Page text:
D1 – Bingo: Retaliatory allegations

Makes false allegations against you

Making a counter-allegation against you that you were abusive at the time of an access failing is amazingly common, from small and large organisations alike.

We are not entirely sure why organisations do this but some likely reasons could include:

  • Scaring you off pursuing your complaint by making you scared by the allegation?
  • Damaging your credibility as a complainant?
  • Justifying refusal of service as “your bad behaviour, not your disability”?
  • Stereotyping you as an “angry disabled person” with a chip on your shoulder?
  • Staff members lying to avoid getting into trouble for their failings?

Gather evidence to disprove allegations

We recommend you consider ‘gathering evidence’ via things like audio or video recordings at times of likely access failings, or if you realise things are going badly. That way you can prove that you were not abusive and add ‘false or malicious allegations’ as an element to your complaint. In legal case terms, you may be able to add aggravating factors, victimisation or harassment to your claim. If you have no evidence, ask the organisation to provide evidence of your supposed aggressiveness, because otherwise it is just an unsubstantiated allegation.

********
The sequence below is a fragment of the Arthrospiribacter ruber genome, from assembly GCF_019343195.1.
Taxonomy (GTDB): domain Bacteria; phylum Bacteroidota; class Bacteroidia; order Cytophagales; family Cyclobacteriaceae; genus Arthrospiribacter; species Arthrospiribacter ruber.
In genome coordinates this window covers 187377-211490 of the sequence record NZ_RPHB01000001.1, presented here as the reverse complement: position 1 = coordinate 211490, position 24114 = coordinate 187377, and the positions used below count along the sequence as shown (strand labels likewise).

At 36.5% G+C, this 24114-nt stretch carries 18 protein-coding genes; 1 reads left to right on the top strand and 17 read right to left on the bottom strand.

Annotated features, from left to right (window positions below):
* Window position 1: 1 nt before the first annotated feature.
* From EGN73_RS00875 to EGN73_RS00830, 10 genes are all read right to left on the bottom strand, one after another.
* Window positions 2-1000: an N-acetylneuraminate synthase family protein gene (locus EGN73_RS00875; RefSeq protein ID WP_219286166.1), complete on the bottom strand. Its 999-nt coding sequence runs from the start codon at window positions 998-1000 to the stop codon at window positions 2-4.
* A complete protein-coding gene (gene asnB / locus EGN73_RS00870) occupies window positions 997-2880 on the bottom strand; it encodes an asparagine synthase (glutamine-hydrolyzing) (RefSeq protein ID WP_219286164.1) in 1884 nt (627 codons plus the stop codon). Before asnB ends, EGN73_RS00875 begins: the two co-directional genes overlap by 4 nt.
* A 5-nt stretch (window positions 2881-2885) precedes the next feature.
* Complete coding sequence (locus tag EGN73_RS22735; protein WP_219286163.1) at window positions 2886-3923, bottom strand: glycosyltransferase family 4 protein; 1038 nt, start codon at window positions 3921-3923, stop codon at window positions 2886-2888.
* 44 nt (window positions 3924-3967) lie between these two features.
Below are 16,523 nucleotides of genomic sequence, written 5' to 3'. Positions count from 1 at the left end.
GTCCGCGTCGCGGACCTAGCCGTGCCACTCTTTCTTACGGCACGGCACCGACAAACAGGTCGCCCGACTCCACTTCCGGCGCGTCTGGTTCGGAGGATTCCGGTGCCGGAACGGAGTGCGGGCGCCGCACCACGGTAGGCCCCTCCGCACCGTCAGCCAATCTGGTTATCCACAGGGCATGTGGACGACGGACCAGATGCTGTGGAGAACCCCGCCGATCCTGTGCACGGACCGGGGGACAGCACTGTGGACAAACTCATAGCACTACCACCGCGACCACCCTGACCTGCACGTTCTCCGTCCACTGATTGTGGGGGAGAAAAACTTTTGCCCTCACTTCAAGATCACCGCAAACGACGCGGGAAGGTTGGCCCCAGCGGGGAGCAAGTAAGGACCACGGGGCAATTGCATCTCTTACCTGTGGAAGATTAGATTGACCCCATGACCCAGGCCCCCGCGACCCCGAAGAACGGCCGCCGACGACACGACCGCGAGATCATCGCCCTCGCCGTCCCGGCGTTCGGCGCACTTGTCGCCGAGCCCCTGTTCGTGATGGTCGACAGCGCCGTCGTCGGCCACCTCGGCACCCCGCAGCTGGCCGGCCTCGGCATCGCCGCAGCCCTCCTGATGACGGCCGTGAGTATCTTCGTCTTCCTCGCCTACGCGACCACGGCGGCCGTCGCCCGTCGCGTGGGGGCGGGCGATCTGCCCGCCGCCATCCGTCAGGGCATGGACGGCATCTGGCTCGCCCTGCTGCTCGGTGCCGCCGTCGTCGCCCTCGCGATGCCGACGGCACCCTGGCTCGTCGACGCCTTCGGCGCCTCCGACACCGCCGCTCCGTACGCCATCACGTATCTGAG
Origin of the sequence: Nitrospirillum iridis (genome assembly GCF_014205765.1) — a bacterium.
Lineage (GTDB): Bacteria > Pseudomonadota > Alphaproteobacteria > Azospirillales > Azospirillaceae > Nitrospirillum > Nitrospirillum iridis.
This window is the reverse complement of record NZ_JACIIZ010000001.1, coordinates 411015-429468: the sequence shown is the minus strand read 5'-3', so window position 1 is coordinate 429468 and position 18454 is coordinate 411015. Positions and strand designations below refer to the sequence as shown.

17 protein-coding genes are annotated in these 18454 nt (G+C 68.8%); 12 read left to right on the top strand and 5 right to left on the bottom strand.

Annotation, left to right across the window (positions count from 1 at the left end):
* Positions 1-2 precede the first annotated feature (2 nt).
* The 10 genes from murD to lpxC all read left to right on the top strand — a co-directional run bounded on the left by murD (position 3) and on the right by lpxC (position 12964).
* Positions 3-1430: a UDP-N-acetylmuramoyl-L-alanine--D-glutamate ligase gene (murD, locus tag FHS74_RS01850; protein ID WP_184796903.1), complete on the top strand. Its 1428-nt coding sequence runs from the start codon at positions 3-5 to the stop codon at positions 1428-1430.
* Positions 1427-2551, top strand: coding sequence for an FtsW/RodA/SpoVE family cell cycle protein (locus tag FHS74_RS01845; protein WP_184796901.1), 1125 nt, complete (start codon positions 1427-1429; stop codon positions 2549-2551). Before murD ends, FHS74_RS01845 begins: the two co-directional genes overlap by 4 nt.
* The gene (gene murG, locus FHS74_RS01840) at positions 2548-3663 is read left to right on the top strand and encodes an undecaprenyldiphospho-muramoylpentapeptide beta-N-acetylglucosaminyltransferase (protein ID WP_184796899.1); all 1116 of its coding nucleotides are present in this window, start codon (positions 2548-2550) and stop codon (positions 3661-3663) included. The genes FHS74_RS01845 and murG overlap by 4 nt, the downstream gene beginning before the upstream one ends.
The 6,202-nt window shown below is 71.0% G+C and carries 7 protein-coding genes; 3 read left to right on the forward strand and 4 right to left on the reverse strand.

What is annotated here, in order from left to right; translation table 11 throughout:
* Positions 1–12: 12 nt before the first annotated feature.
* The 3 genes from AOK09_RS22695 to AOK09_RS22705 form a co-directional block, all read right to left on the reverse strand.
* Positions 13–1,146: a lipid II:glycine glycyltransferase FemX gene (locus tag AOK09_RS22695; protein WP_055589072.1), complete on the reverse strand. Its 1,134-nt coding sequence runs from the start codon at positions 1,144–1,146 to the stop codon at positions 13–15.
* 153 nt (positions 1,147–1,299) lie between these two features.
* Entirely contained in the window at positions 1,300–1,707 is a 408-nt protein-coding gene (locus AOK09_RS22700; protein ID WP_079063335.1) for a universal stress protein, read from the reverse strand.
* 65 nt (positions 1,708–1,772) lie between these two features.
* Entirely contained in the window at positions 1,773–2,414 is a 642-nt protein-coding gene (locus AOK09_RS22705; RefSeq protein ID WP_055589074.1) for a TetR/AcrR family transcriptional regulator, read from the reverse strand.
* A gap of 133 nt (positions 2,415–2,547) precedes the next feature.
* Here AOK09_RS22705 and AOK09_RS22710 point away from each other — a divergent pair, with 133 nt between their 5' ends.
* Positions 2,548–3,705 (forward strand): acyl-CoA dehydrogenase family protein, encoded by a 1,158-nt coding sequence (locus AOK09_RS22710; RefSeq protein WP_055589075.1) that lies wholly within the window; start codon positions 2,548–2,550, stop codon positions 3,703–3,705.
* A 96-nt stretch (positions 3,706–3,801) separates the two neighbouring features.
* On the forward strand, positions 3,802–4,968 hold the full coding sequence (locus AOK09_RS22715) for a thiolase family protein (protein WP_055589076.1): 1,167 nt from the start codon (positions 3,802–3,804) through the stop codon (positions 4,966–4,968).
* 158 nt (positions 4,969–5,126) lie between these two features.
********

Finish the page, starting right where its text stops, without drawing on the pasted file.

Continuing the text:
Accusation that you planned to complain

Sometimes organisations will accuse you of planning to experience access problems with them and using this to plan a complaint. While in strict legal terms it shouldn’t matter whether you ‘planned’ to encounter access failings and complain or not, the reality is that if you are perceived as making too many complaints, some judges can be swayed against you on those grounds and reduce the remedy awarded even if your legal complaint is upheld.

We recommend being clear in your complaint and (if needed) legal papers that planning to encounter access failings is not unlawful. You can direct the reader to case law Roads v Central Trains paragraphs 18 and 19 in the judgment. Another comparison worth trying is speeding: if a driver speeds they should not complain if they are caught, the solution to being punished for speeding is not to speed.

Assumptions about impact of repeated discrimination

We have come across cases where judges will say that experiencing repeated discrimination has less impact on a disabled person because it’s their “normal experience”. In our experience and those of disabled people we have asked; repeated discrimination is more hurtful over time, not less. One strategy can be to explain this in very simple terms in your witness statement, and if necessary ask another disabled person to write a witness statement about their experience of repeated discrimination, to support your view.

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